What We Eat: A Look into L.A.’s Distinctive Foods

Candace Yee, Entertainment Editor

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Los Angeles is a city of diverse cultures and tastes, and Pali students are no stranger to L.A.’s many food fads and trendy joints.

Windward Juices

Spencer Kleyweg
Windward Juices

Pressed Juices  

In a quiet back alley behind the Venice Beach Boardwalk, there’s a small brick storefront with a button and sign that reads “Press For Juice.” Windward Juice, founded and owned by Pali senior Spencer Kleyweg and his father, offers Clover Juice, Better Booch’s kombucha tea and a reprieve from one of Venice’s busiest streets. The colorful bottles are stored alongside boxes of Vans, as the shop’s space is the back of a Venice vintage clothing store, Animal House.

The shop’s opening in Venice seems to follow the trend of cold-pressed juices and juice cleansing that has hit Los Angeles and, according to Kleyweg, was spurred by the lack of healthy juice shops in the neighborhood.     

The Clover Juice website itself advertises that each bottle contains three pounds of an assortment of cold-pressed ingredients ranging from apples, pineapples and pears to camu camu, wheatgrass and turmeric.

However successful the shop is, running Windward Juice has not been without its challenges. “Managing a shop is tough on its own but it is especially difficult in an environment like a Venice beach alley, with the large quantity of tourists and wacky characters,” Kleyweg said.

The shop, according to Kleyweg, and its photogenic ivy-covered façade has garnered a lot of attention. “It’s really cool seeing big Instragram shoots and engagement photos taken in front of the shop all the time.”

Courtesy of Creative Commons

Courtesy of Creative Commons

Avocado Toast

With over 200,000 pictures of avocado toast on Instagram, it’s safe to say that the avocado-smeared, open faced breakfast sandwich is one of the more popular health food trends. Although avocado toast usually consists of a slice of toast, mashed avocado and a dash of salt and pepper, it can cost upwards of $10.

Some of the most expensive varieties of avocado toast can be found in New York City, costs $20 at some restaurants and can include toppings such as smoked salmon and fried eggs, according to Refinery29.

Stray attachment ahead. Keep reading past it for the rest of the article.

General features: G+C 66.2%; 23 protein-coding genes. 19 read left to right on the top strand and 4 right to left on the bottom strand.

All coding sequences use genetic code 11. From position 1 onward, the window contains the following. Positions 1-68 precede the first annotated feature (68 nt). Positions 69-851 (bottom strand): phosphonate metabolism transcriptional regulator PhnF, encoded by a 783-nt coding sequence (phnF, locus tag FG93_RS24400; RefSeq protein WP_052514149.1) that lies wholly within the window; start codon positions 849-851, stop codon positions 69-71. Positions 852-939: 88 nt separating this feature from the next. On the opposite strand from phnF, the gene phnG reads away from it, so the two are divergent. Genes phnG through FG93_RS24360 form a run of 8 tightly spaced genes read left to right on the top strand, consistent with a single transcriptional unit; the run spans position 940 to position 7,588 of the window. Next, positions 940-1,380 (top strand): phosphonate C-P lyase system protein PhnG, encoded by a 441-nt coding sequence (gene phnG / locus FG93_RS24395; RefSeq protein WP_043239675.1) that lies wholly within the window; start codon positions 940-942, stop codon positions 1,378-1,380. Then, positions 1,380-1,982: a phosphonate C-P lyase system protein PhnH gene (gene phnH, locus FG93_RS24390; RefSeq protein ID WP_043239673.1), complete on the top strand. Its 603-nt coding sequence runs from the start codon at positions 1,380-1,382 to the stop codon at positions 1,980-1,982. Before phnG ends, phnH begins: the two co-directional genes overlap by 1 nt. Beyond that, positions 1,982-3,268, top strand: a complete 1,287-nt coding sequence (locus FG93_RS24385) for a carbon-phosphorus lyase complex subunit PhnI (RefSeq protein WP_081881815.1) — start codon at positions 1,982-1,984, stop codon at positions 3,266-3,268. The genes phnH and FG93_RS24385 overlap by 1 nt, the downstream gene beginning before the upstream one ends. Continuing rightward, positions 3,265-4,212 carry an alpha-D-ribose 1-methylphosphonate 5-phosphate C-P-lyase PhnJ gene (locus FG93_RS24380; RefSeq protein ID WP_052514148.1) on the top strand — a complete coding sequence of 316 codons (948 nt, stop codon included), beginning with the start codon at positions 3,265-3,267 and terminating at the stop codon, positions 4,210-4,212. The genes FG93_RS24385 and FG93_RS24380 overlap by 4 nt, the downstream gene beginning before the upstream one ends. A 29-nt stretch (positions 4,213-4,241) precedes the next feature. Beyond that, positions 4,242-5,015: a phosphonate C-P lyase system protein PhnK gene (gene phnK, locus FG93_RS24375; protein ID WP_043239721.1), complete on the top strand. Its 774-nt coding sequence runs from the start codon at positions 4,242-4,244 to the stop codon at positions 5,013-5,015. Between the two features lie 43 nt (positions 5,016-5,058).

Avocado toast is also made frequently at home. People across the internet have shared their own recipes of the popular dish, and ingredients including miso, dukkah, tahini, sweet mango and black sesame have all found their way on top of the sliced avocado.

In L.A., Groundworks Coffee and Sqirl are two of the most popular eateries for avocado toast.

“I get avocado toast at Groundwork,” senior Carly Weitz said. “The toast is my favorite part because it’s buttery and the flavors just blend together.”

The East Hollywood café Sqirl was crowned with the best avocado toast title by L.A. Magazine in 2015 and their famed avocado toast is said to be “topped off with pickled carrots, za’atar and green garlic crème fraîche.”   

Blue Star Donuts

Elise Angelich
Blue Star Donuts


In the heart of Koreatown, a 24-hour bakery known as California Donuts sells a variety of eccentric and unusually-flavored donuts. The retro-looking donut shop displays dozens of gourmet donuts in their glass display cases, with flavors including Blueberry Toast Crunch, Chocolate Bacon and the popular Panda donut, an Oreo topped donut that resembles the face of a panda.

Pali students have flocked to their counters to try their deep-fried pastries.

“I like California Donuts because of how cute and original the donuts are,” Weitz said. “I had never had a Froot Loop donut before.”

Following the trend of gourmet donuts in Los Angeles is the opening of Portland’s Blue Star Donuts in Venice, California. According to the Blue Star website, a French brioche recipe is used to make the dough from scratch, and the dough alone takes a total of 18 hours to make.

This, along with their distinctive flavors such as blueberry bourbon basil, Dulche de Leche Hazelnut and Cointreau crème brûlée, has helped to make this new L.A. donut shop a popular one.    

Courtesy of Creative Commons

Courtesy of Creative Commons


In-N-Out Burger has long been hailed as an icon of west coast fast food, and to many Pali students, it still remains a staple of their diet. Time has even gone as far as to name the In-N-Out cheeseburger as one of the best burgers in America.  

According to Vice, one of the chain’s most distinctive features is the lack of microwaves, heat lamps or freezers in each restaurant. Rather than advertising the “fast” essence of fast food, In-N-Out has had a history of making sure that people know their ingredients are fresh. Many Pali students, however, enjoy In-N-Out because of the taste.  

“Their burgers are distinctive because they taste good,” senior Jonathan Yasharel stated. “My friends and I have gone so many times post yarm [sic] that it’s become a tradition.”

“In-N-Out is the classic California burger,” junior Sam Slavkin said. “There’s a good reason why people fly in from all around the world to have one.”

Joining the list of popular burgers in L.A. is the Eggslut Cheeseburger. Eggslut started out in a food truck, and soon expanded to downtown L.A.’s Grand Central market, according to the L.A. Times. Today, Eggslut has opened up in places including Las Vegas, Venice, California and Glendale, and remains a popular eatery for many in the L.A. area.   

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The online student newspaper of Palisades Charter High School
What We Eat: A Look into L.A.’s Distinctive Foods